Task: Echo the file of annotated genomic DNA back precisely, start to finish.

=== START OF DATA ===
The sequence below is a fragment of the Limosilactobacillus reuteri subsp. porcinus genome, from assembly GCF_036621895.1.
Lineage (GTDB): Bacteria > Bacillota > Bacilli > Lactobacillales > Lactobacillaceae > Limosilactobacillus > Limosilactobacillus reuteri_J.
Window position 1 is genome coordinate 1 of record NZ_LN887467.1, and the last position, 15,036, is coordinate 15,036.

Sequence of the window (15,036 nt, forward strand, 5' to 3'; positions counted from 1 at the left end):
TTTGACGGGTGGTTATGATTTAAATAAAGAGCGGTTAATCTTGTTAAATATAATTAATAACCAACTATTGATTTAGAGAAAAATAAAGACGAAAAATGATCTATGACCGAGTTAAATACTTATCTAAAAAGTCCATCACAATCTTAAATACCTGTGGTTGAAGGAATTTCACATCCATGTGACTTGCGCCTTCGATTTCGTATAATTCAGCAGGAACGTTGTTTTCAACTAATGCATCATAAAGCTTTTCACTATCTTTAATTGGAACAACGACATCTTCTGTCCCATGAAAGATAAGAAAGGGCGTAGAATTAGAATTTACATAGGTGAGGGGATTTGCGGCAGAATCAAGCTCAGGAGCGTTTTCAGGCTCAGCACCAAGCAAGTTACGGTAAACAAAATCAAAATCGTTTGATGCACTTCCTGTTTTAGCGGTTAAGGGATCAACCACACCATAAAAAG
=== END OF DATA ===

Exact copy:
The sequence below is a fragment of the Limosilactobacillus reuteri subsp. porcinus genome, from assembly GCF_036621895.1.
Lineage (GTDB): Bacteria > Bacillota > Bacilli > Lactobacillales > Lactobacillaceae > Limosilactobacillus > Limosilactobacillus reuteri_J.
Window position 1 is genome coordinate 1 of record NZ_LN887467.1, and the last position, 15,036, is coordinate 15,036.

Sequence of the window (15,036 nt, forward strand, 5' to 3'; positions counted from 1 at the left end):
TTTGACGGGTGGTTATGATTTAAATAAAGAGCGGTTAATCTTGTTAAATATAATTAATAACCAACTATTGATTTAGAGAAAAATAAAGACGAAAAATGATCTATGACCGAGTTAAATACTTATCTAAAAAGTCCATCACAATCTTAAATACCTGTGGTTGAAGGAATTTCACATCCATGTGACTTGCGCCTTCGATTTCGTATAATTCAGCAGGAACGTTGTTTTCAACTAATGCATCATAAAGCTTTTCACTATCTTTAATTGGAACAACGACATCTTCTGTCCCATGAAAGATAAGAAAGGGCGTAGAATTAGAATTTACATAGGTGAGGGGATTTGCGGCAGAATCAAGCTCAGGAGCGTTTTCAGGCTCAGCACCAAGCAAGTTACGGTAAACAAAATCAAAATCGTTTGATGCACTTCCTGTTTTAGCGGTTAAGGGATCAACCACACCATAAAAAG